I then reached out to Brian and asked him to try leaving a comment on my blog using a different browser. At the same time I asked Mitchell Allen if he’d try leaving a comment on this blog using a different browser as well. Both of them did & their comments came through just fine.

What browser were they all using? Chrome! In my mind, it was a pretty good experiment and possibly the reason so many people were ending up in spam filters around the world! Well, that might be dramatic, but one of my friends is in India and he always goes to spam, and I’m not sure which browser he uses.

Firefox cupcake
Mixy Lorenzo
via Compfight

Now, whenever I see something like this that looks like a pattern, I always go to Google to see if there’s anyone else mentioning it. There were lots of topics that looked like it, but they were all talking about something else. So maybe I get to scoop them all! 🙂

Meanwhile, Adrienne decided to try something else first. What she did was uninstall Chrome, reboot her computer, run her antivirus program, reload Chrome, and try again. This time her comment came through perfectly; problem solved.

The only question would be what’s in Chrome that could be affecting so many people? Well, there’s a second question, which is what if it’s not just Chrome users this is affecting? Anyone else who shows up in the spam filter isn’t a regular writer, at least yet, so I don’t know if the initial problem could happen with other browsers and could be solved by switching.

So, this is a twofold testing question for all of you. One, if you notice that your comments, or the comments of someone who comments on your blog often, seems to be going into the spam filter, ask them to try a different browser to see if their comment comes through fine. If it does, ask them what browser they originally used and let’s find out if it’s a Chrome thing (by the way, I’m a Firefox user). Tell them that if they want to continue using their regular browser to try uninstalling, then reinstalling to see if that takes care of things (running the virus program wouldn’t hurt, but I’m not sure if that’s a part of it or not).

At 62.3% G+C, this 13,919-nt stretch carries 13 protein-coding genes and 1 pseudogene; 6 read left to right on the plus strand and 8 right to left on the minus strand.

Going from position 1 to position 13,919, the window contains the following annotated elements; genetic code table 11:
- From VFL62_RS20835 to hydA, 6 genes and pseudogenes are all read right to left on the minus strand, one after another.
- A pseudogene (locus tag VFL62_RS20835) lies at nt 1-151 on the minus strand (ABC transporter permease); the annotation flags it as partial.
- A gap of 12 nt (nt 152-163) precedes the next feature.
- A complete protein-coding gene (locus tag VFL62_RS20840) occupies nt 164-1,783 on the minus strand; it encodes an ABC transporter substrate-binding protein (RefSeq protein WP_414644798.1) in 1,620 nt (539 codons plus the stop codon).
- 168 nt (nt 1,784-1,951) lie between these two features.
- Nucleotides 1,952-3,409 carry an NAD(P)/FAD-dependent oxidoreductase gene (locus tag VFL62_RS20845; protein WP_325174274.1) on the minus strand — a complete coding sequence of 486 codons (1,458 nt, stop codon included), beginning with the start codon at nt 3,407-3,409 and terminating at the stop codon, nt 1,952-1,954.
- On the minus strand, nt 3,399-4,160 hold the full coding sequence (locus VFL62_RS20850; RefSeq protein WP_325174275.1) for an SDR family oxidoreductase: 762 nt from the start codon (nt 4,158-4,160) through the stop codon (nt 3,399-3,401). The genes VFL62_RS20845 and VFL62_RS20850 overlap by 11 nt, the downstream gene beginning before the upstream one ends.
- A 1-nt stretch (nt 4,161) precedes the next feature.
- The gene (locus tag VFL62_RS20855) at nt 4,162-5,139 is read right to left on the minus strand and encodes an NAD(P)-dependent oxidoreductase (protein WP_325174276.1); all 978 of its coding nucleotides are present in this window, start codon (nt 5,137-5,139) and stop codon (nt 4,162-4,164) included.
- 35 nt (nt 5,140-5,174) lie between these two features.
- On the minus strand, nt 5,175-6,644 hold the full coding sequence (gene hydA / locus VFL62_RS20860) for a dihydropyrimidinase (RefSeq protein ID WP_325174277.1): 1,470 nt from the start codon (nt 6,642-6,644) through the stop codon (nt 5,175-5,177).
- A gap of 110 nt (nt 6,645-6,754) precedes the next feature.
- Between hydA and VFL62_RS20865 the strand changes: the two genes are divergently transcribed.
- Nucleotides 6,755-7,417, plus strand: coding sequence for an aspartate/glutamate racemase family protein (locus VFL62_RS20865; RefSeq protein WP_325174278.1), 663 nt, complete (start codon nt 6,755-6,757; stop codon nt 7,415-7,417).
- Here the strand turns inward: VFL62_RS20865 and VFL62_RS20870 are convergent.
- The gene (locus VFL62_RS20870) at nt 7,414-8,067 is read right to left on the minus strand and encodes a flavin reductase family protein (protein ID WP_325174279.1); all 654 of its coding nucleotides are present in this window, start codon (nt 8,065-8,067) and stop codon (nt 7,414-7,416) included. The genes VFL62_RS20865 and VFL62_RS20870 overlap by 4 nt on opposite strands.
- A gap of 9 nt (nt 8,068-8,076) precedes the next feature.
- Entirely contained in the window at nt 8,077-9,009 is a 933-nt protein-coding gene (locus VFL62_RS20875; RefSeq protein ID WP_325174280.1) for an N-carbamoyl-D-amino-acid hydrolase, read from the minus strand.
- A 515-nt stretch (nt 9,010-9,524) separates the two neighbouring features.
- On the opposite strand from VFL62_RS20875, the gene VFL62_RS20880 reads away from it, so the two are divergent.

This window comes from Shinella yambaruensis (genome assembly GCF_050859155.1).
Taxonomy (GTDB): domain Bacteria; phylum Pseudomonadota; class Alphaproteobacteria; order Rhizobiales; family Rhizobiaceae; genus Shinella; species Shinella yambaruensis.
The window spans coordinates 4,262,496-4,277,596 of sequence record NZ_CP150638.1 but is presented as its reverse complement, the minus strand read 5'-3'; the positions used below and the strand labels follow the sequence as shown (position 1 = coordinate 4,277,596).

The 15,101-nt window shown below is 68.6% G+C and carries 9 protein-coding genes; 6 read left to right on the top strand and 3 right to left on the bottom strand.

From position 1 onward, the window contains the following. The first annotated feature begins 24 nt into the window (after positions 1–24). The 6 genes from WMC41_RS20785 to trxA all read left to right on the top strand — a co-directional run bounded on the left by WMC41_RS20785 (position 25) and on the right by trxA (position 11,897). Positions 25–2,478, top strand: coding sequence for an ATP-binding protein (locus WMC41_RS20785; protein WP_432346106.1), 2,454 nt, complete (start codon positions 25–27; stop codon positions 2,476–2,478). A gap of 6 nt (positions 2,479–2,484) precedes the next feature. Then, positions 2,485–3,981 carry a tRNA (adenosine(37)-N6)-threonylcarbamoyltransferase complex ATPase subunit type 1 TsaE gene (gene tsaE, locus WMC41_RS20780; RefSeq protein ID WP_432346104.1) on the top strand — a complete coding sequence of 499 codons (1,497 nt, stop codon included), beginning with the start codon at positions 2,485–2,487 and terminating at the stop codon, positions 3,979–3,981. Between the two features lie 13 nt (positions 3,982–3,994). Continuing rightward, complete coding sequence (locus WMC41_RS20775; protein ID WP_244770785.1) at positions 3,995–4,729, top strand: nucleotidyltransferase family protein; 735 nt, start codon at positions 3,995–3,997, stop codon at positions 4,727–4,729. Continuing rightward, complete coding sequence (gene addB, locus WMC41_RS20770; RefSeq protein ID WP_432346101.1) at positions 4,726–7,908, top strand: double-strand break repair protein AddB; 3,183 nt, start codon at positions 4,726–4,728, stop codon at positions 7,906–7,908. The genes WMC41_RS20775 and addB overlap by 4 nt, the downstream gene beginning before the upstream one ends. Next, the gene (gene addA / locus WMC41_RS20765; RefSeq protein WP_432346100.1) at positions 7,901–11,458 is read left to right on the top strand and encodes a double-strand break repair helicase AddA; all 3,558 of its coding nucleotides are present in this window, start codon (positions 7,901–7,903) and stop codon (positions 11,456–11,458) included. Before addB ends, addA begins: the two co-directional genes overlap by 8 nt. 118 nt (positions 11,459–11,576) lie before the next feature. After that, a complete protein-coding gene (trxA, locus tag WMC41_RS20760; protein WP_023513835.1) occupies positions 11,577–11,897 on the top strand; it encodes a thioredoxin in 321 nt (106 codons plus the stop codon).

If it doesn’t, then it’s possible they’re really on a blacklist, which is a totally different issue and one I’m not ready to address right now. Still, I know I’ve taken care of a couple of people who comment so far, and maybe we can help some other people as well. As an addition, I was talking to Adrienne about this and supposedly some people have found that if they leave everything off before the domain name that it seems to work for them & CommentLuv still works. So try domainname.com to see if that might cure your issue also.
 

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What Is Your Reason For Blogging?

Some months ago I wrote an article here based off a question one of my friends asked me. He asked me “what are you getting out of making videos?” I responded “I like it.” Actually he never heard or saw that response, as I did a video first, then wrote the post.

Me_Shanice 01
Me speaking to a baby 🙂